Identity threat – dealing with Imposter Syndrome

Posted around 11 months ago •

January 23, 2023 

A recent study by KPMG found that 75% of female executives across industries have experienced imposter syndrome in their careers.

But what is imposter syndrome?

Imposter syndrome is defined by the Oxford Dictionary as “the persistent inability to believe one’s success is deserved or has been legitimately achieved as a result of one’s own efforts or skills”.

Unfortunately, imposter syndrome is all too common within the workplace, regardless of gender, though in environments where there’s a gender imbalance or where there are those that identity as a minority, is more prevalent.

With imposter syndrome, you may have feelings of self-doubt, moments of trying to sabotage your own success or berate your own performance. It is a real and debilitating condition which can affect work performance and mental health. But there are ways of overcoming it.

It’s important for you to build confidence in yourself and your abilities, talk to someone, challenge your negative thoughts and focus on the process, not the outcome.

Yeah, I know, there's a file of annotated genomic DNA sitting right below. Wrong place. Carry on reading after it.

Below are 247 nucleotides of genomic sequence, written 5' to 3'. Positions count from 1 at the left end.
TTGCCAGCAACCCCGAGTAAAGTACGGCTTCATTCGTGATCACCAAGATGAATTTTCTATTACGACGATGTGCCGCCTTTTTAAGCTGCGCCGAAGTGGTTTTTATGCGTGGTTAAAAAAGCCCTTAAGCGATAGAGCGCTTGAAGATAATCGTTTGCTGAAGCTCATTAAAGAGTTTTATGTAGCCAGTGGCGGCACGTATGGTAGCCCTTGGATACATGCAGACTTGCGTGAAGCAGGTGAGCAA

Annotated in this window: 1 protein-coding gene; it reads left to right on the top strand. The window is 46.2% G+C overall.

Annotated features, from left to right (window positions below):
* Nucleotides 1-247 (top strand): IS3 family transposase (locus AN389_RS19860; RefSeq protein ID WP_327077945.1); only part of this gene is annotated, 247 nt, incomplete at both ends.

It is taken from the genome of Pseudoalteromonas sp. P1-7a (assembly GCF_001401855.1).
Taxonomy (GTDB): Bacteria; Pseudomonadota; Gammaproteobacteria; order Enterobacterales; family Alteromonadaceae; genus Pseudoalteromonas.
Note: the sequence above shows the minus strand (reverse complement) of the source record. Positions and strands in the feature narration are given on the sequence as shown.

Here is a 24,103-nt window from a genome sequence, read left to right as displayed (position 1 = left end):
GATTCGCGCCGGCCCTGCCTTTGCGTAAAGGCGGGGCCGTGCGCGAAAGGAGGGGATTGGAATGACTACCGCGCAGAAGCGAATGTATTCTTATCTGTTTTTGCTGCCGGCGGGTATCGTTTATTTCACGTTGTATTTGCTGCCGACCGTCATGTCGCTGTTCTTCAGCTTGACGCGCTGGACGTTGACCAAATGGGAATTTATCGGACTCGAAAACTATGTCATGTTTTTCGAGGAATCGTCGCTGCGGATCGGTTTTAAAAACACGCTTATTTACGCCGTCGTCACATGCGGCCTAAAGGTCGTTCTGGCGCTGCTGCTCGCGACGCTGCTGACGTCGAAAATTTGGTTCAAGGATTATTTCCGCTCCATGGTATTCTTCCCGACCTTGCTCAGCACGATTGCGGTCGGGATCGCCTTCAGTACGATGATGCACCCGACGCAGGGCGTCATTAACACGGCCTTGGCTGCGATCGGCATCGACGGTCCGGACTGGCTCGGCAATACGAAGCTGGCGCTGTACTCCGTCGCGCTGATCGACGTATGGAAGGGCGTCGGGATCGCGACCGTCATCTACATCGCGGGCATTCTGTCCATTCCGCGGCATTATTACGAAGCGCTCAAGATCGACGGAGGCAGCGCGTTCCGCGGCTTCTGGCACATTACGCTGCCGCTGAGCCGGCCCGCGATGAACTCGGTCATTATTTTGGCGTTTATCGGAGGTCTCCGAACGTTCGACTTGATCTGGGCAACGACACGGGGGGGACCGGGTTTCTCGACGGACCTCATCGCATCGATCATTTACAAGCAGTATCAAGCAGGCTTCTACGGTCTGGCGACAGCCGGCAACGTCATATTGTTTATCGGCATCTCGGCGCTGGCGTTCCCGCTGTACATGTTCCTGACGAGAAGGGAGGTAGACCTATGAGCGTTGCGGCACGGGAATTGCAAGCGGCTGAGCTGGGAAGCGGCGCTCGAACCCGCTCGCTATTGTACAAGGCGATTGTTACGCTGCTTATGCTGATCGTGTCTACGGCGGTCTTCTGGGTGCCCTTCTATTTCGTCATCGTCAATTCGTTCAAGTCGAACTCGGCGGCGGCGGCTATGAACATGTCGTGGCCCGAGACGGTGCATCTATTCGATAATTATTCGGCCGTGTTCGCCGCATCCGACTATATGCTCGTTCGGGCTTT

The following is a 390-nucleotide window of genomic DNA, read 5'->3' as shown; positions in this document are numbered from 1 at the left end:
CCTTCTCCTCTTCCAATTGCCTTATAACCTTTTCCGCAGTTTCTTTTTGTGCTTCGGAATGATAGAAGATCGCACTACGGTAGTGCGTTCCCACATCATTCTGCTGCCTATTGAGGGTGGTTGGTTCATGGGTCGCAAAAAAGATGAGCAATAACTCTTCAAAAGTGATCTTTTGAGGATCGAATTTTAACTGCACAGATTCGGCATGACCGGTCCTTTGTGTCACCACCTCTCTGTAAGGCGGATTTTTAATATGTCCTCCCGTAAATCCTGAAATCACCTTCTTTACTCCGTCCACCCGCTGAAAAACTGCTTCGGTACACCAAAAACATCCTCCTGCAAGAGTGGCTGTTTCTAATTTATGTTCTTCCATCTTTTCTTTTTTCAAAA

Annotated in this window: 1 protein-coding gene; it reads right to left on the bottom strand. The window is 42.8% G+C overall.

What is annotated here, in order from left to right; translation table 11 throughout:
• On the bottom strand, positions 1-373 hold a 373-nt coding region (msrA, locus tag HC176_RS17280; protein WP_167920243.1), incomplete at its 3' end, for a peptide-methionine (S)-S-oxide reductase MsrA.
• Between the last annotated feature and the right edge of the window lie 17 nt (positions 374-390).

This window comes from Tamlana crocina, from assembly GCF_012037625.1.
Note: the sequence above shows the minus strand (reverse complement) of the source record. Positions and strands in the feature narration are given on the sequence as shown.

Though the responsibility isn’t just on an individual. There is also a responsibility for businesses to create an environment that fosters a variety of leadership styles, where racial, ethnic, and gender identities are respected and appreciated.

With so few people vocalising their experiences or imposter syndrome, it comes with a hidden cost, leading to symptoms of burnout, feelings of inadequacy and lack of satisfaction at work.

One of the key causes of imposter syndrome is a feeling of under-representation. It’s important to have a robust diversity and inclusion strategy in place, to help you inform your company culture and values.

Imposter syndrome is a narrative that has persisted over decades, especially prevalent in biased and harmful cultures. Leaders must create a culture that addresses systemic bias and racism, helping to alleviate the experiences that people, particularly women, have with imposter syndrome.

As a country, we need to create more female role models and recognise their achievements. This is why I am a supporter of events such as the Women of the Year Luncheon and Awards which Pertemps has been proud to support for several years.  

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